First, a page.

I return after month of hiding from the mob in the Canadian tundra… actually, I jest because I have not had much to say on anything as of late, however, I found this article on the new female Thor that debuted this week. The gist of it is this: writer/comedian Brett White implies that a certain segment of the fandom is upset that a woman wields Mjolnir because of an innate male fear of feminism as evidenced by this quote.
There’s a real noticeable difference when the hero’s replacement is a woman. I think that’s because it takes the already strong resistance to change that a lot of predominantly male comic book fans have and multiplies it by “misandry” to the power of “feminazi.” There’s a whole misogynist vocabulary that comes into play when the new hero is a woman. (…) I would be surprised if the same men that are uncomfortable with the idea of a female Thor are not also uncomfortable with the idea of having a woman for a boss. The fear that a female Thor is going to replace the male one seems to run parallel to the fear that feminism means women destroying men.
Let it be clear that I loathe it when identity politics drips into popular entertainment. First, I concede that there are many fans who resist change. We are a rather conservative bunch; we generally accept one definitive version of character, though it varies from fan to fan. By that I mean we have had several versions of the Flash, Green Lantern, Hawkman, and the Atom because of the split between the differ epochs of comic book history. Case in point–Barry Allen is my definitive Flash because of my affection for the Silver Age but many fans prefer Wally West because he was the Flash they grew up with in the Modern (post-Crisis on Infinite Earths) Age. However, with the Marvel heroes, there has been only one definitive version of their primary heroes since the 1960s. While Steve Rogers, Tony Stark, and Thor were “replaced” at various parts of their history by the likes of John Walker, Jim Rhodes, and Eric Masterson, such substitutions were temporary and the originals resumed their roles.
I find it highly disingenuous that Mr. White cries “misogyny!” when fans get upset over a woman replacing a man in the role of a hero. Where were the complaints when Carol Danvers took on the mantle of Captain Marvel? I seriously doubt anyone took issue with it because Carol Danvers was a member of Mar-Vell’s supporting cast before becoming a hero in her own right. Factor in her time as a United States Air Force officer (though she earned the superior rank of Colonel, so she outranks Captain America), it made sense for her to inherit the role though Monica Rambeau set the precident of a woman holding the title. If this new “Thor” was Valkyrie or Lady Sif, I would have less reservations. Both are part of the Asgardian mythos Marvel built and it would make sense if they were able to lift Mjolnir. As Thor #1 (2014) does not reveal the identity of the new “Thor,” I shall withhold judgement.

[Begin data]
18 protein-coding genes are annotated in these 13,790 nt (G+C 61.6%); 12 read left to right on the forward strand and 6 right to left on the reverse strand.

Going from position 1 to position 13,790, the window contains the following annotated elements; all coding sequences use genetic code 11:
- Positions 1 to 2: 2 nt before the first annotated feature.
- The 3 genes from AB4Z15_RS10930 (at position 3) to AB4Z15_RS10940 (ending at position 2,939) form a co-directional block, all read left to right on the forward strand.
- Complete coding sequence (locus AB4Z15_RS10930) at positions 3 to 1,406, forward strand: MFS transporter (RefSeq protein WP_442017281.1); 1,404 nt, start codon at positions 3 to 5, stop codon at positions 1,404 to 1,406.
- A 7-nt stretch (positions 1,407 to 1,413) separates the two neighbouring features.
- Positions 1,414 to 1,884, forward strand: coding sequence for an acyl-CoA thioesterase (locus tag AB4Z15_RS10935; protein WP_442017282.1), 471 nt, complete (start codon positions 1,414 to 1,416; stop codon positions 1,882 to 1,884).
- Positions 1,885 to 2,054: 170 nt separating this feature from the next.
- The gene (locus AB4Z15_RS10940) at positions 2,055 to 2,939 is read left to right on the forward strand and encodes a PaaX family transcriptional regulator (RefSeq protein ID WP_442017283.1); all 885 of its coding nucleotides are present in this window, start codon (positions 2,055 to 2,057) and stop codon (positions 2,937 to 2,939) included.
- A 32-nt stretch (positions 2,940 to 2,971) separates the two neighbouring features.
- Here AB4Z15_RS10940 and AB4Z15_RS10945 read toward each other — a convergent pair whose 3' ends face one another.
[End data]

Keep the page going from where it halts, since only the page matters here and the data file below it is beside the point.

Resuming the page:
In any case, I ask Mr. White and Thor scribe Jason Aaron this question: why should I be invested in this character? Comic book fans have long memories and we know this changeover is ultimately temporary. Thor 3 is currently on Marvel Film’s slate and its highly likely that Thor Odinson will become worthy of lifting Mjolnir again and this as-of-yet unnamed character will share the fate of Beta Ray Bill. Likely placed on the shelf and becoming little more than a footnote in Marvel history twenty years’ time. Perhaps I do not know the little details but they are irrelevant compared to the broader strokes. Mr. White may make claims about sexism and talk down to his audience for ideological reason but misogyny is not the problem here, it is cynicism on the fans’ part because the House of Ideas has gone into the recycling business.